AB - In previous clinical trials of childhood acute lymphoblastic leukemia (ALL), dexamethasone resulted in higher event-free survival rates than prednisone, presumably due to greater central nervous system penetration. Dexamethasone's association with long-term neurocognitive toxicity is unknown. In this multisite study, we measured neurocognitive functioning in 92 children with standard-risk ALL, 1 to 9.99 years at diagnosis, at a mean of 9.8 years after randomization to prednisone (n = 41) or dexamethasone (n = 51) on Children's Cancer Group (CCG) 1922. No significant overall differences in mean neurocognitive and academic performance scores were found between the prednisone and dexamethasone groups after adjusting for age, sex, and time since diagnosis. The exception was that patients receiving dexamethasone scored one-third of a standard deviation worse on word reading (98.8 ± 1.7 vs 104.9 ± 1.8; P = .02). There were no group differences in the distribution of test scores or the parents' report of neurologic complications, psychotropic drug use, and special education. Further analyses suggested for the dexamethasone group, older age of diagnosis was associated with worse neurocognitive functioning; for the prednisone group, younger age at diagnosis was associated with worse functioning. In conclusion, our study did not demonstrate any meaningful differences in long-term cognitive functioning of childhood ALL patients based on corticosteroid randomization. This study is registered with http://www. clinicaltrials.gov under NCT00085176.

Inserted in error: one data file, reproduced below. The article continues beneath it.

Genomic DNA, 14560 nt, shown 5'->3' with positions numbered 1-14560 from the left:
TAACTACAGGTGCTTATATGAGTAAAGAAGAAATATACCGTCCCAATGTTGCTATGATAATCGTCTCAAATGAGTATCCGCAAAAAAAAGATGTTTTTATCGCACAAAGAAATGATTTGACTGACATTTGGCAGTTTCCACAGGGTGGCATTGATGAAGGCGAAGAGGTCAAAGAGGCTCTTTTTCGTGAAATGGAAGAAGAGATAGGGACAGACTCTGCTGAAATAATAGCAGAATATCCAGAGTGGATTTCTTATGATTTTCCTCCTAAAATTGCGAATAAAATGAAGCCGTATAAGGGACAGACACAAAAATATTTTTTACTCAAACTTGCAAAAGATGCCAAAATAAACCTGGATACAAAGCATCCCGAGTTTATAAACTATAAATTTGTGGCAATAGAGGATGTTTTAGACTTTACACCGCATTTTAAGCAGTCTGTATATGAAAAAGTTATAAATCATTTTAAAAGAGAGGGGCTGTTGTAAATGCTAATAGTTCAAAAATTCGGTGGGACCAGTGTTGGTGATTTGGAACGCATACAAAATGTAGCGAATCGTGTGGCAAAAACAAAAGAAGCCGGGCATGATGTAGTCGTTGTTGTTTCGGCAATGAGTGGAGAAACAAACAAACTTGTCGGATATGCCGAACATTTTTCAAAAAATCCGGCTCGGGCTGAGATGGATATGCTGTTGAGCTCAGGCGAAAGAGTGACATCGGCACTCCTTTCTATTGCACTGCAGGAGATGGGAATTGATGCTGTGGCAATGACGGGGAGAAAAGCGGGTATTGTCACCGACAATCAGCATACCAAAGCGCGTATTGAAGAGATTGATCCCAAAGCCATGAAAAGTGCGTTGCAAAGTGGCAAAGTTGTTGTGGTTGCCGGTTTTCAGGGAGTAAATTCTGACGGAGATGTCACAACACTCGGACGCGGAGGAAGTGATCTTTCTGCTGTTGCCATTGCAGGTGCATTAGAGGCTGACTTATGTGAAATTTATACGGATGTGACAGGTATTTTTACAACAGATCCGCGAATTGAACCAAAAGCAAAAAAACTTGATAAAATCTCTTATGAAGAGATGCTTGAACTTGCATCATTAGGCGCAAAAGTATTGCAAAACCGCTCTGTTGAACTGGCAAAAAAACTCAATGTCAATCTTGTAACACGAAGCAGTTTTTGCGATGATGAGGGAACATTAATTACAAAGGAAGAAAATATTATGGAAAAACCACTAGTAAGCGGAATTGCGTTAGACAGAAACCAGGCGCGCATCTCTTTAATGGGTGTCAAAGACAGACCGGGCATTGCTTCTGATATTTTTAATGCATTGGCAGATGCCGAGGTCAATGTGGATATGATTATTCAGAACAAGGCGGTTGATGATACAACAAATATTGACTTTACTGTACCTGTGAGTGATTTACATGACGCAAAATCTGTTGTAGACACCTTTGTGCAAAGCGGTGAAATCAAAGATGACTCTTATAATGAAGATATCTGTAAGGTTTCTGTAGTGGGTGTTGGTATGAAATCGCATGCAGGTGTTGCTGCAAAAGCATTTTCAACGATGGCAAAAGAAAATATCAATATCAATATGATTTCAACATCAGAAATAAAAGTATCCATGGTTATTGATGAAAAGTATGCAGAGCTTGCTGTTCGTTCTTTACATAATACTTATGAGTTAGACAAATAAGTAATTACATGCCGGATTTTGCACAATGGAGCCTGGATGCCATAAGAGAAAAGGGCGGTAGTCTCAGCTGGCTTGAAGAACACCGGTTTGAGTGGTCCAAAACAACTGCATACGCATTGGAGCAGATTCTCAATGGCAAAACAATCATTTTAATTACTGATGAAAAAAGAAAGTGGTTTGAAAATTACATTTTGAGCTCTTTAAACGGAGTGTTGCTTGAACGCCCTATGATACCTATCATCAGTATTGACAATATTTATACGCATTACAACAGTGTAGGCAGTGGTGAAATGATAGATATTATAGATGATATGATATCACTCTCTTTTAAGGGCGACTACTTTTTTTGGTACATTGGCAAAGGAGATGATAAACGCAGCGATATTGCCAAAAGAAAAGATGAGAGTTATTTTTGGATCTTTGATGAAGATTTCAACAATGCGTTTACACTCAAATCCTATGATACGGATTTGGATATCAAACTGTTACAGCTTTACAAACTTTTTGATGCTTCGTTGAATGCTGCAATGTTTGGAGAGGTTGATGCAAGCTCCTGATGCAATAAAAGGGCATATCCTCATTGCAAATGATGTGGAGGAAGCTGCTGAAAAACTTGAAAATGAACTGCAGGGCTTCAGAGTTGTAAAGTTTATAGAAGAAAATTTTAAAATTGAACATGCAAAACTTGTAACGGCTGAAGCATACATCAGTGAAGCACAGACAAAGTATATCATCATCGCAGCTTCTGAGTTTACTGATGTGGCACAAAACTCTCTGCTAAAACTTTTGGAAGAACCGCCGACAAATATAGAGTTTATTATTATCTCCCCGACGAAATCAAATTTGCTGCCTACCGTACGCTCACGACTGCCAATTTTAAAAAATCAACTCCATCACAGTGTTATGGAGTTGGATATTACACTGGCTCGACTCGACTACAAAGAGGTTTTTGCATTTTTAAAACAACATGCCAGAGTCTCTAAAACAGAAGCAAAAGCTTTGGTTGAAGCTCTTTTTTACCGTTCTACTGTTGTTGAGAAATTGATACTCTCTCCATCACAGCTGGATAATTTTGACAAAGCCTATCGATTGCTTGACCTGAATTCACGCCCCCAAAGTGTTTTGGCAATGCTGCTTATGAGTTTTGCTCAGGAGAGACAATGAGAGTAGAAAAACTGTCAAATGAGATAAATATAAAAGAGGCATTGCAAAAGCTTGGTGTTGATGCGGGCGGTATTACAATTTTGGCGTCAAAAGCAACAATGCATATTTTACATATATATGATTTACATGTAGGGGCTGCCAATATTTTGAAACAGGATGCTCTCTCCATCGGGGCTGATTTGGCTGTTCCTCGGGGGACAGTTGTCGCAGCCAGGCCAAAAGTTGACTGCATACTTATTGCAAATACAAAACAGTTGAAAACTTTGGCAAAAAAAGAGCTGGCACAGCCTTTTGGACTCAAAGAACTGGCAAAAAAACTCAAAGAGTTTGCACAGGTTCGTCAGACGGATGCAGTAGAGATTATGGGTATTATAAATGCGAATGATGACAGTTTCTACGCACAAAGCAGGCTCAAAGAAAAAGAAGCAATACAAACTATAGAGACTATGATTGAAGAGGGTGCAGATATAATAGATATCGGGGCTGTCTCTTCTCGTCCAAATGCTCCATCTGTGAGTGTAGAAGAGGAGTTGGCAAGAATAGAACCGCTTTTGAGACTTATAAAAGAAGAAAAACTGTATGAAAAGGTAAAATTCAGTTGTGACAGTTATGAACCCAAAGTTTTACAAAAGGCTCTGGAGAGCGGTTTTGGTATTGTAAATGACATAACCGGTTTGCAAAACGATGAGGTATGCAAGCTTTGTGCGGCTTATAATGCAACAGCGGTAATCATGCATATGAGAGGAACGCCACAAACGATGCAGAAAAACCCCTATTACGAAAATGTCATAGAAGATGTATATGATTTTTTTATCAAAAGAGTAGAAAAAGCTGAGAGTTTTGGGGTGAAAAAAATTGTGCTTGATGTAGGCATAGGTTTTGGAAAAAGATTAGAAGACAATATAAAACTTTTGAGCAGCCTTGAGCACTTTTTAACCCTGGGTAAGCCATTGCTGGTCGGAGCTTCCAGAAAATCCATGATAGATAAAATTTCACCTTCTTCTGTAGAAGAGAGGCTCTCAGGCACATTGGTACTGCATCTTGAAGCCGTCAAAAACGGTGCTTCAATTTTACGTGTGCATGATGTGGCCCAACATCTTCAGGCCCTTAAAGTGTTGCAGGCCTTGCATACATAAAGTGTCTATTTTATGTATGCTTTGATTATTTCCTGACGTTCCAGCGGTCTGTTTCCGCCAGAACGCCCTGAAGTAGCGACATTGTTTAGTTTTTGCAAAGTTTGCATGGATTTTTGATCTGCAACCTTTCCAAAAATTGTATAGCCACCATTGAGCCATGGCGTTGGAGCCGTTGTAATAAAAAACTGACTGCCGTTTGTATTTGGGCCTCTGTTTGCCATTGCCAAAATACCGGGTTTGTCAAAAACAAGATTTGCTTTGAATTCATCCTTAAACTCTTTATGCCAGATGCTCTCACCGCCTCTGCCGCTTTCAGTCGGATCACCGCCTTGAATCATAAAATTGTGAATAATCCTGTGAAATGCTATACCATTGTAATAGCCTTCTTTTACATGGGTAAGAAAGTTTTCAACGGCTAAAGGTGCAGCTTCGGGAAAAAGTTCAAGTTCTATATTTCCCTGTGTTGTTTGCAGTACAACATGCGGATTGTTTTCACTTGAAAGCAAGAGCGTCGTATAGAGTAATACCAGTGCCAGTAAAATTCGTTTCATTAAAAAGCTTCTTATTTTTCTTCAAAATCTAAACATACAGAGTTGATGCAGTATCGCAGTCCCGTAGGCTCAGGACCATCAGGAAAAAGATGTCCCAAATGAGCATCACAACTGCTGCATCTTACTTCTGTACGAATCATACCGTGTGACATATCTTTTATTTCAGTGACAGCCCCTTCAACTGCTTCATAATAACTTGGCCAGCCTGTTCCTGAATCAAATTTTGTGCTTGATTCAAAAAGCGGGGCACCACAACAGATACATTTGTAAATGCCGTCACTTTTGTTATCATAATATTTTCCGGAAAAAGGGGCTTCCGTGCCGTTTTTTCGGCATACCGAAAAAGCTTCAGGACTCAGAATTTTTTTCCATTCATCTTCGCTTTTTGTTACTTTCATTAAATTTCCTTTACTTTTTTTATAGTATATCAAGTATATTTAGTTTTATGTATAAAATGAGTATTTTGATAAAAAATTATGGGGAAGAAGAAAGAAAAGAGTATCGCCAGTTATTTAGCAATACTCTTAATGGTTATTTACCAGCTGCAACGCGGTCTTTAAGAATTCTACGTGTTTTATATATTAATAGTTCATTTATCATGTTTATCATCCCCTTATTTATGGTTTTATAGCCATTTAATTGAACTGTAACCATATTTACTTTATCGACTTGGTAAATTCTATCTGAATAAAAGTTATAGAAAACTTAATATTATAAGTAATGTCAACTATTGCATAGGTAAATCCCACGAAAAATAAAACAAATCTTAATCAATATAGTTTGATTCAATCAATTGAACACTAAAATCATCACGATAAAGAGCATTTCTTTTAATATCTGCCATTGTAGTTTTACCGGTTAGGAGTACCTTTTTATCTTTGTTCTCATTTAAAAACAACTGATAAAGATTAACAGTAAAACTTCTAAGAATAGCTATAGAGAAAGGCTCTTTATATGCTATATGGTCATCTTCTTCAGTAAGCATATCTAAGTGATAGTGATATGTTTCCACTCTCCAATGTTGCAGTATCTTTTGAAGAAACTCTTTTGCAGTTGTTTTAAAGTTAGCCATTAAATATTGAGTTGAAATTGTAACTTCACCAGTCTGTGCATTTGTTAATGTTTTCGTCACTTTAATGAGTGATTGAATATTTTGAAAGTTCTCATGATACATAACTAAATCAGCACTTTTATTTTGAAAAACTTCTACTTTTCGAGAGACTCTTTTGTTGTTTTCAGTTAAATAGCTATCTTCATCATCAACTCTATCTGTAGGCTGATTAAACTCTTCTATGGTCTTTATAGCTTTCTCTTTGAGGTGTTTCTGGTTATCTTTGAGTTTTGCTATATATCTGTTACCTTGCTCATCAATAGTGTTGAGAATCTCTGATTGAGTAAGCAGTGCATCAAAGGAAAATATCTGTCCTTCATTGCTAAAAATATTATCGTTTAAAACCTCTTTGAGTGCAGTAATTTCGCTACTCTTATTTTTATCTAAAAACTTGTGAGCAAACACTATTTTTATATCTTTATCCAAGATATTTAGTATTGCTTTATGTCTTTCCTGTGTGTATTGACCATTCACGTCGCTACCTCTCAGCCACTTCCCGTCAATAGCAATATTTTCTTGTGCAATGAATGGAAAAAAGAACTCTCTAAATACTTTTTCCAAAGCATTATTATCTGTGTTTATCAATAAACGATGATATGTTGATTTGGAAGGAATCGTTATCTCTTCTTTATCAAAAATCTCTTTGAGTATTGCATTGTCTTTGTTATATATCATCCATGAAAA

UR - http://www.scopus.com/inward/record.url?scp=70349247009&partnerID=8YFLogxK

UR - http://www.scopus.com/inward/citedby.url?scp=70349247009&partnerID=8YFLogxK

U2 - 10.1182/blood-2008-12-186502

DO - 10.1182/blood-2008-12-186502

M3 - Article

C2 - 19546477

AN - SCOPUS:70349247009

VL - 114

SP - 1746

EP - 1752

JO - Blood

JF - Blood

SN - 0006-4971

IS - 9

ER -